Club-Store Pack for Lip Balms Creates Floating, 3D Effect

A holiday multipack of Softlips Cube lip balms uses a transparent PVC clamshell, insert, and sleeve with vibrant printing to produce an eye-catching multidimensional effect.

Recognized by the Institute of Packaging Professionals as a winner in its 2016 AmeriStar packaging competition, a multipack club-store package for Softlips lip balm uses five plastic components to create a multidimensional effect meant to catch the eye of consumers. The project began when Softlips, a brand of The Mentholatum Co., approached Transparent Container Co. to help them develop an eye-catching multipack for Sam’s Club’s 2014 holiday offerings.

“Softlips identified an opportunity to expand the market for their popular new product by creating a club-store package that would reach a new category of consumer,” explains Mentholatum's Director of Engineering and Maintenance Kevin Aylsworth. “Lip balms are usually sold in the cough and cold aisle, but the brand owner’s goal was to make the package so attractive it would be placed in other, more visible venues.”

According to Patti McElligott, Sales Representative for Transparent Container, the initial aim was a holiday three-pack, which was later changed to a four-pack. “The goals of the packaging were to be innovative, unique, upscale, feminine, and stylish,” she says. “They wanted to maximize their shelf presence, since their product is small.”

Softlips began with a unique starting point for the project: a lip-balm package in the shape of a cube, with a colored base and a crystal-clear cover. “The design of the primary lip-balm package as a hard plastic cube is itself unusual, and our packaging engineers who developed the four-pack sleeve took advantage of and leveraged that design to create the total package impact,” says Aylsworth.

The resulting package design from Transparent Container measures 5 x 2.125 x 8.125 in. and includes a 12-mil polyvinyl chloride sleeve that is RF die-cut, folded, and glued. Inside the sleeve is a 20-mil PVC clamshell that positions four Softlips Cube varieties on an angle to create a 3D effect, and a die-cut PVC sheet, printed on one side. The package is then sealed with two 17.5-mil pink PVC end caps.

Coupled with the unique positioning of the cubes are the colorful graphics that cover both sides of the sleeve, and one side of the die-cut sheet. On the sleeve is the Softlips Cube logo, along with other product verbiage. The sheet inside the package is printed with gradations of pink, flavor imagery for the three varieties, and a splash of blue and pink across the center. The lip-balm packaging also adds to the color mix, with the base of each balm in a different pastel hue. “The result is a unique design combining clear plastic with printed color to create a vision of the primary packages floating in colorful space,” says Aylsworth.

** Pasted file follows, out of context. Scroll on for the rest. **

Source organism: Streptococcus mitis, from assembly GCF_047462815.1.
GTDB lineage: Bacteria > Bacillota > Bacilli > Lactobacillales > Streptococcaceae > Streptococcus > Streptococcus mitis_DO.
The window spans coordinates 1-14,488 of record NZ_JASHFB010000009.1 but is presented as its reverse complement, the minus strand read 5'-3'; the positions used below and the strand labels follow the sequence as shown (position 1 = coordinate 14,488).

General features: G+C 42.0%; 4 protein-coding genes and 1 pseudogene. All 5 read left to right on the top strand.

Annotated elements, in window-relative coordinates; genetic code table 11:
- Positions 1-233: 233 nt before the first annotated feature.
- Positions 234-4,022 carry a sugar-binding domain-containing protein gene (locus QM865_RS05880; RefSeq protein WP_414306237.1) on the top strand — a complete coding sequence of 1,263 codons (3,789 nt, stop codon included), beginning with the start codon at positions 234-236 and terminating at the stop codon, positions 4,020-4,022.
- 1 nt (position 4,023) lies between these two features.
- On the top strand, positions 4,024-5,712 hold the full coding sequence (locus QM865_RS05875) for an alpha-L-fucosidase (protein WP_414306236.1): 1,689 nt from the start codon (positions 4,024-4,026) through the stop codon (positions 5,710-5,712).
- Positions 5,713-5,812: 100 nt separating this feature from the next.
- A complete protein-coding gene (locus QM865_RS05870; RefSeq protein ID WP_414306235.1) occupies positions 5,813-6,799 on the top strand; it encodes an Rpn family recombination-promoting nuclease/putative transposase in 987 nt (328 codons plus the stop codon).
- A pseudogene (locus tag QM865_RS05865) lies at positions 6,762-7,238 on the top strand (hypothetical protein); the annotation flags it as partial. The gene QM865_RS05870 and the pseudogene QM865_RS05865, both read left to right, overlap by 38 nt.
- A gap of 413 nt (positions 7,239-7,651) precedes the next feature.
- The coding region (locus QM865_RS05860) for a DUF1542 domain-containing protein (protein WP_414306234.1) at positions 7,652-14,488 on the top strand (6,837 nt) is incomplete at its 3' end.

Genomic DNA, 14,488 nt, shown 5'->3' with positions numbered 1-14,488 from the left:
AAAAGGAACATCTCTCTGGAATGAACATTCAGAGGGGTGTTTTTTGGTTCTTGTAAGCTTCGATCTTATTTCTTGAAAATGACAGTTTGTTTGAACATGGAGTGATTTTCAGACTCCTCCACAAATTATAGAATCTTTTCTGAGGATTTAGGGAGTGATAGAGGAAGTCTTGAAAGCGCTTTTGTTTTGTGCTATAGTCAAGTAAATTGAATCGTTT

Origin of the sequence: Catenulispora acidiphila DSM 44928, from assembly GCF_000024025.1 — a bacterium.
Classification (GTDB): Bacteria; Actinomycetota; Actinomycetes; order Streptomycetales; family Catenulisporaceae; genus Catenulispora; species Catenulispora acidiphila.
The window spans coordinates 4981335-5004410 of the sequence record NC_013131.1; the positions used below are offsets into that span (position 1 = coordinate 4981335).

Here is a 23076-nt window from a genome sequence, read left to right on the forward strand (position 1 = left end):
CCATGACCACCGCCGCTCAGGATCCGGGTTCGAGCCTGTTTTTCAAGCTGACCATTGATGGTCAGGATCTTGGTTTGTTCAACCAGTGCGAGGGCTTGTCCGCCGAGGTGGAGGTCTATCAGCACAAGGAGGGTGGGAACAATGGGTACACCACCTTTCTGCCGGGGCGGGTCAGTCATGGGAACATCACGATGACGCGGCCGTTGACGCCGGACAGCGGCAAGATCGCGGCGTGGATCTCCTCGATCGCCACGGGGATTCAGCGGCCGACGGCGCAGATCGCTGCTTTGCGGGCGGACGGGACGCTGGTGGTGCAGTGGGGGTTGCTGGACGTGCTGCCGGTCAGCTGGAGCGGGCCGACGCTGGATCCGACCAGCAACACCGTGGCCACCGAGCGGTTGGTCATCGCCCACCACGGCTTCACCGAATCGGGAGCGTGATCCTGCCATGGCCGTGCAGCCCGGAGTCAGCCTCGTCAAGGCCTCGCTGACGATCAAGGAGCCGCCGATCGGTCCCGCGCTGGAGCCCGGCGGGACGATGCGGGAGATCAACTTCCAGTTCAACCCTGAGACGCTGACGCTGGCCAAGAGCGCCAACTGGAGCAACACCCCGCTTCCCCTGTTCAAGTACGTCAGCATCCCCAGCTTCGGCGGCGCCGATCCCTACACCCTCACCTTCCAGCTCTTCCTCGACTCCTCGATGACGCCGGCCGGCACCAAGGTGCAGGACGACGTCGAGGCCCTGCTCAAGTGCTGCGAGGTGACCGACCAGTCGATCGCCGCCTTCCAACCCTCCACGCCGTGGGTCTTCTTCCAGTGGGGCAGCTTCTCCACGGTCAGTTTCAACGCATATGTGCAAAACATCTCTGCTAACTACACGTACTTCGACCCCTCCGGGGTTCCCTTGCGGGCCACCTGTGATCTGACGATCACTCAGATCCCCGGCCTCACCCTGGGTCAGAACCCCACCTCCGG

The package is not only aesthetically pleasing, but it also addresses the economic and environmental concerns that go along with club-store packaging, says Aylsworth: “In this case, the four-pack design reduces pricing by grouping four different lip-balm flavors in one package. The design also reduces production costs by printing both colorful images and necessary information directly onto the plastic sleeve and interior clamshell, rather than printing and applying separate labels. This reduction in the number of package elements also addresses environmental concerns, important to club stores.”

Another advantage of the hybrid design is that by packaging the primary lip-balm packages within a clamshell and then within a PVC sleeve, the cubes are protected from damage and pilfering during shipping and shelving. The unique positioning of the lip balms within the clamshell also makes it easy for consumers to see the products without having to remove them, and once at home, the consumer simply lifts the top end cap from the sleeve and pulls the out the clamshell to access the products.

“The delicate balancing act that the brand owner had set out to achieve—creating a multi-product package, with all the imagery required, and having it look multidimensional rather than cluttered—worked,” says Aylsworth. “The result is an elegant package projecting premium quality and quantity in a dramatic presentation.”

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